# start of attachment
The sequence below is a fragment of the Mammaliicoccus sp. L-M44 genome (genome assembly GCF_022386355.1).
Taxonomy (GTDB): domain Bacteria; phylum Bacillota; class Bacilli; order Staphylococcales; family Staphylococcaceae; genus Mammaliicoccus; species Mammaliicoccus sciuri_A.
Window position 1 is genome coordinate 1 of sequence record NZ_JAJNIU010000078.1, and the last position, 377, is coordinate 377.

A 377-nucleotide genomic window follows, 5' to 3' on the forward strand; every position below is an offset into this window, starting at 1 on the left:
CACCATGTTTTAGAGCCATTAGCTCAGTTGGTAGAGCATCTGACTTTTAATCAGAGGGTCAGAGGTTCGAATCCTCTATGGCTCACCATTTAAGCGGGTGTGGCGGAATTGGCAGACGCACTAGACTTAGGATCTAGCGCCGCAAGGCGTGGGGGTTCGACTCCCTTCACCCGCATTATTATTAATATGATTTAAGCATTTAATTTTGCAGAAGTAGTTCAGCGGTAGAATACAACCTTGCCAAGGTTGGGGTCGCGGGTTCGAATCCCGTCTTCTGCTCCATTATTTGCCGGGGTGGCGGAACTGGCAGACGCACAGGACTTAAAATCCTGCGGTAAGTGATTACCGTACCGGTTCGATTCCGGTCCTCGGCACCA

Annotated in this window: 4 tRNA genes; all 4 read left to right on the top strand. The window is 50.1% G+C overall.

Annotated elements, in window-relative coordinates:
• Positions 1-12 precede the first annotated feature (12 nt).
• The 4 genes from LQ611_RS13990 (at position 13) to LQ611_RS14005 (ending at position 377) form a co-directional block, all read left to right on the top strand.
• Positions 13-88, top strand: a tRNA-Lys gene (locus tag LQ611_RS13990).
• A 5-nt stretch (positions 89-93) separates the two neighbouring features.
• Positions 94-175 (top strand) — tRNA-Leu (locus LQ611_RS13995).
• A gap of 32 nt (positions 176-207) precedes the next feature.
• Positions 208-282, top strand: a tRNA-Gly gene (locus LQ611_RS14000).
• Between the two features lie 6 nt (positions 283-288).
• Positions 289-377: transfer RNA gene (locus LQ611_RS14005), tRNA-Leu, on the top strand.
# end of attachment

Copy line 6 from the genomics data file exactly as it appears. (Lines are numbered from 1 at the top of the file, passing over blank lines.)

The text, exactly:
Annotated in this window: 4 tRNA genes; all 4 read left to right on the top strand. The window is 50.1% G+C overall.